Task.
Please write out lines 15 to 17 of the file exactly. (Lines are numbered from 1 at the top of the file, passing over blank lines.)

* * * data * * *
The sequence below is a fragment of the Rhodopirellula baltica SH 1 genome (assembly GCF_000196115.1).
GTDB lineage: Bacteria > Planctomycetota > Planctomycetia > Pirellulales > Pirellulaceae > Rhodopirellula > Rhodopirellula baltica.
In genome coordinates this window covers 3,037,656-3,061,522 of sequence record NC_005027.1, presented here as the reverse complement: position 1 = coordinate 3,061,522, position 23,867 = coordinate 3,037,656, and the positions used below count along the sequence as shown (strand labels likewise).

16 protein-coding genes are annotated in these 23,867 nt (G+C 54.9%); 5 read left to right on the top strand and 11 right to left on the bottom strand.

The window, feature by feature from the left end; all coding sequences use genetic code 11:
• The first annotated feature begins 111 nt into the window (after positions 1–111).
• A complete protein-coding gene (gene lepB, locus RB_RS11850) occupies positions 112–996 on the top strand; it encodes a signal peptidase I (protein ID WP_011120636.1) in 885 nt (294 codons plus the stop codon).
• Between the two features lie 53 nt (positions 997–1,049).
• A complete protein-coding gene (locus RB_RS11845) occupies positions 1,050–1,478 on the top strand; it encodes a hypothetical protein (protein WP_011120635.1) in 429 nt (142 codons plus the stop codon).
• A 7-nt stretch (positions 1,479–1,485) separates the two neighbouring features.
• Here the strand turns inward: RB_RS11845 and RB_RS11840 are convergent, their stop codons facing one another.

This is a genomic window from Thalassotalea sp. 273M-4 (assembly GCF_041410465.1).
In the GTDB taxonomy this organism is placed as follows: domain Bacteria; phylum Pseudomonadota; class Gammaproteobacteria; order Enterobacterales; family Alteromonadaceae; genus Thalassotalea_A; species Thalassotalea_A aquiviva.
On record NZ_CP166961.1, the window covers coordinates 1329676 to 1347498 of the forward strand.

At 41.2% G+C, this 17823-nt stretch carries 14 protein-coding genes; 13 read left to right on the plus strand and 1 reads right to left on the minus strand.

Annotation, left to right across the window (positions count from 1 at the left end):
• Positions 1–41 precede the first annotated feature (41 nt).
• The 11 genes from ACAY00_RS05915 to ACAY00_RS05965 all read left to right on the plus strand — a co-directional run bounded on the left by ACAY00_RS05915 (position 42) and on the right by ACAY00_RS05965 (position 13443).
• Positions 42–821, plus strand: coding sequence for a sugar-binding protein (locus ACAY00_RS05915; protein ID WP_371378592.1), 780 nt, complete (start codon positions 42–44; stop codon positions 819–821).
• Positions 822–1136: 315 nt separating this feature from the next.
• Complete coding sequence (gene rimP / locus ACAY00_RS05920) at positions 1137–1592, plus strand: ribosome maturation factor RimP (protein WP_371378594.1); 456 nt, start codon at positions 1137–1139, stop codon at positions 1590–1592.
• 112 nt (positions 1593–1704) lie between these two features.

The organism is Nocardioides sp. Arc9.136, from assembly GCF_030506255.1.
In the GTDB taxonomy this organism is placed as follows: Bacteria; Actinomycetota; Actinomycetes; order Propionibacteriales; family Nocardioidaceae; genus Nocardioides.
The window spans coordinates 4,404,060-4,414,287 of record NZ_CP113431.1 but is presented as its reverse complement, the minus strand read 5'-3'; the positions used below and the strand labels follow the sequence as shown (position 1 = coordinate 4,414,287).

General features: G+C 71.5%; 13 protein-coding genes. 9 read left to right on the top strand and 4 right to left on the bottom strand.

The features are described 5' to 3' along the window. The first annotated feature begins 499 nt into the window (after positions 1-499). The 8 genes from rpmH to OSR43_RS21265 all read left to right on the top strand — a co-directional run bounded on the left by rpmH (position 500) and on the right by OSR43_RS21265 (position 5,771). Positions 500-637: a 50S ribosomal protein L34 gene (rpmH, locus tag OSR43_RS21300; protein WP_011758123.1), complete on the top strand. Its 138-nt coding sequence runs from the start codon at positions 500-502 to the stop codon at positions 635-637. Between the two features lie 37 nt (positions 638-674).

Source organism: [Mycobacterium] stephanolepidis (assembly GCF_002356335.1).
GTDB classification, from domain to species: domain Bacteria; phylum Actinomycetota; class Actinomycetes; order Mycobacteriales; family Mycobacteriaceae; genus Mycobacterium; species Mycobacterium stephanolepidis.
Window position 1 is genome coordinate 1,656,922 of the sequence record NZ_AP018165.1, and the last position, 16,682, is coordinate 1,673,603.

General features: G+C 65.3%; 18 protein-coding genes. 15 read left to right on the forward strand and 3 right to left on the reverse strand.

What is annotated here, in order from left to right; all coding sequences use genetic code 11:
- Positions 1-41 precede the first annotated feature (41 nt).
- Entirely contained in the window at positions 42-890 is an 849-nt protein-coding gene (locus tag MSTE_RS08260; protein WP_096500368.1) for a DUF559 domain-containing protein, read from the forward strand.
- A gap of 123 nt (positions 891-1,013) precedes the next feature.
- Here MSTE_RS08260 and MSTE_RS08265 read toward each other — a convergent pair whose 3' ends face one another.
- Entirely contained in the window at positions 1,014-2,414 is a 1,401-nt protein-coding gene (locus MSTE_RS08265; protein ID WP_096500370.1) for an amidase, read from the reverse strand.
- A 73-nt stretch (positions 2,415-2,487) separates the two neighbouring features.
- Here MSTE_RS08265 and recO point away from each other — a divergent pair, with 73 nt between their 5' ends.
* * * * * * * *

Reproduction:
At 41.2% G+C, this 17823-nt stretch carries 14 protein-coding genes; 13 read left to right on the plus strand and 1 reads right to left on the minus strand.

Annotation, left to right across the window (positions count from 1 at the left end):
• Positions 1–41 precede the first annotated feature (41 nt).